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2x2 Coupler Tutorial

Definition of 2x2 Fused Fiber Optic Coupler Specifications

This tab provides a brief explanation of how we determine several key specifications for our 2x2 couplers. The ports of the coupler are defined as shown in the coupler schematic below. In the sections below, the light is input into port 1. Port 3 and port 4 would then be considered the signal and tap outputs, respectively.

2x2 CouplerPicture

 

Excess Loss

Excess loss in dB is determined by the ratio of the total input power to the total output power:

Excess Loss

Pport1 is the input power at port 1 and Pport3+Pport4 is the total output power from ports 3 and 4, assuming no input power at port 2. All powers are expressed in mW.

 

Polarization Dependent Loss (PDL)

The polarization dependent loss is defined as the ratio of the maximum and minimum transmissions due to polarization states in couplers. This specification pertains only to couplers not designed for maintaining polarization. PDL is always specified in decibels (dB), and can be calculated with the following equation:

Polarization Dependent Loss Equation

where Pmax is the maximum power able to be transmitted through the coupler when scanning across all possible polarization states. Pmin is the minimum transmission across those same states.

 

Optical Return Loss (ORL) / Directivity

The directivity refers to the fraction of input light that exits the coupler through an input port (i.e., light exiting at port 2) instead of the intended output port. It can be calculated in units of dB using the following equation:

Directivity or Return Loss

where Pport1 and Pport2 are the optical powers (in mW) in port 1 and port 2, respectively. This output is the result of back reflection at the junction of the legs of the coupler and represents a loss in the total light output at ports 3 and 4. For a 50:50 coupler, the directivity is equal to the optical return loss (ORL).

 

Insertion Loss

The insertion loss is defined as the ratio of the input power to the output power at one of the output legs of the coupler (signal or tap). Insertion loss is always specified in decibels (dB). It is generally defined using the equation below:

Insertion Loss

where Pin and Pout are the input and output powers (in mW). For our 2x2 couplers, the insertion loss specification is provided for both signal and tap outputs; our specifications always list insertion loss for the signal output first. To define the insertion loss for a specific output (port 3 or port 4), the equation is rewritten as:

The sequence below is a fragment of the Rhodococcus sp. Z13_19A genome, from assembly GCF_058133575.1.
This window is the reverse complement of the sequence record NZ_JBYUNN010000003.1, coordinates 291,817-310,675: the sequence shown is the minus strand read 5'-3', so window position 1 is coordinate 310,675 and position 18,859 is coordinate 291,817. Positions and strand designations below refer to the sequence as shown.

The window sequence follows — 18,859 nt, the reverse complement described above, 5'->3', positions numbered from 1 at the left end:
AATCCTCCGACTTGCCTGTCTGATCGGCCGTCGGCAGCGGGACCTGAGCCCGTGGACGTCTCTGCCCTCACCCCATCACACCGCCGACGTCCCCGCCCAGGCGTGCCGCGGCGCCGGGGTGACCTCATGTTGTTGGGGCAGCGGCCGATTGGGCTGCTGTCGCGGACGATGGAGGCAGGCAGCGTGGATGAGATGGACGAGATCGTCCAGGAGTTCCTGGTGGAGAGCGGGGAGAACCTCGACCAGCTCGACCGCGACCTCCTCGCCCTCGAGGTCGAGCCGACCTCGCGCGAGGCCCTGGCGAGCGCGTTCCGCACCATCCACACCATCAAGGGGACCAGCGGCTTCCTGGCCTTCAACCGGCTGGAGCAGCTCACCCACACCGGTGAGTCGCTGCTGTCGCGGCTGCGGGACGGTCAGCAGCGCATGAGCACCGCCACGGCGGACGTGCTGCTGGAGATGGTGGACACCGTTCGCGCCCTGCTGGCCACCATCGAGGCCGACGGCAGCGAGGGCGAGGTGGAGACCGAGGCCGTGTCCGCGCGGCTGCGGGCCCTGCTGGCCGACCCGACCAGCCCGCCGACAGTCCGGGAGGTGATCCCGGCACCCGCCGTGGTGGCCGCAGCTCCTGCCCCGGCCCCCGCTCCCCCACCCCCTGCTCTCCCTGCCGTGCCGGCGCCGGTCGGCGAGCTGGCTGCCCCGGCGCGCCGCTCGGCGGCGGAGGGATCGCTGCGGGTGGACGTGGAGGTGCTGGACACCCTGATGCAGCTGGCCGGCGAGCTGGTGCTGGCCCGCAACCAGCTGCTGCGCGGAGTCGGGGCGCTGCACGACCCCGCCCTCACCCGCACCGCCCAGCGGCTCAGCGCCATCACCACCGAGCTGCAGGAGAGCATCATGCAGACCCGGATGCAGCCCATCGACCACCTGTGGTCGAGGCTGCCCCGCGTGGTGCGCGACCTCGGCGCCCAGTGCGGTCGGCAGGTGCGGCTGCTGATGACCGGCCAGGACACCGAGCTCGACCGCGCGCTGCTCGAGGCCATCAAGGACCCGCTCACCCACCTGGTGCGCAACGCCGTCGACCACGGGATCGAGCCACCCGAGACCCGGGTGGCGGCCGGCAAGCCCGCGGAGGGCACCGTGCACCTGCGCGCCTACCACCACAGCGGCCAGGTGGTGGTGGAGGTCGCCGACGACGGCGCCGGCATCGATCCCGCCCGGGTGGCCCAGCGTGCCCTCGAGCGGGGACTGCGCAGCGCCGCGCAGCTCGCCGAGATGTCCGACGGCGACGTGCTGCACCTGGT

Insertion Loss

Insertion Loss

A similar equation can be used to define the insertion loss at port 2 for input at port 1. However, as seen above, this is already defined as the directivity of the coupler.

Insertion loss inherently includes both coupling (e.g., light transferred to the other output leg) and excess loss (e.g., light lost from the coupler) effects. The maximum allowed insertion loss for each output, signal and tap, are both specified. Because the insertion loss in each output is correlated to light coupled to the other output, no coupler will ever have the maximum insertion loss in both outputs simultaneously.

Calculating Insertion Loss using Power Expressed in dBm
Insertion loss can also be easily calculated with the power expressed in units of dBm. The equation below shows the relationship between power expressed in mW and dBm:

Conversion

Then, the insertion loss in dB can be calculated as follows:

Insertion Loss

 


Click to Enlarge

A graphical representation of the coupling ratio calculation.

Coupling Ratio

Insertion loss (in dB) is the ratio of the input power to the output power from each leg of the coupler as a function of wavelength. It captures both the coupling ratio and the excess loss. The coupling ratio is calculated from the measured insertion loss. Coupling ratio (in %) is the ratio of the optical power from each output port (A and B) to the sum of the total power of both output ports as a function of wavelength. It is not impacted by spectral features such as the water absorption region because both output legs are affected equally.

 


Click to Enlarge

A graphical representation of the Uniformity calculation.

Uniformity

The uniformity is also calculated from the measured insertion loss. Uniformity is the variation (in dB) of the insertion loss over the bandwidth. It is a measure of how evenly the insertion loss is distributed over the spectral range. The uniformity of Path A is the difference between the value of highest insertion loss and the solid red insertion loss curve (in the Insertion Plot above). The uniformity of Path B is the difference between the solid blue insertion loss curve and the value of lowest insertion loss.

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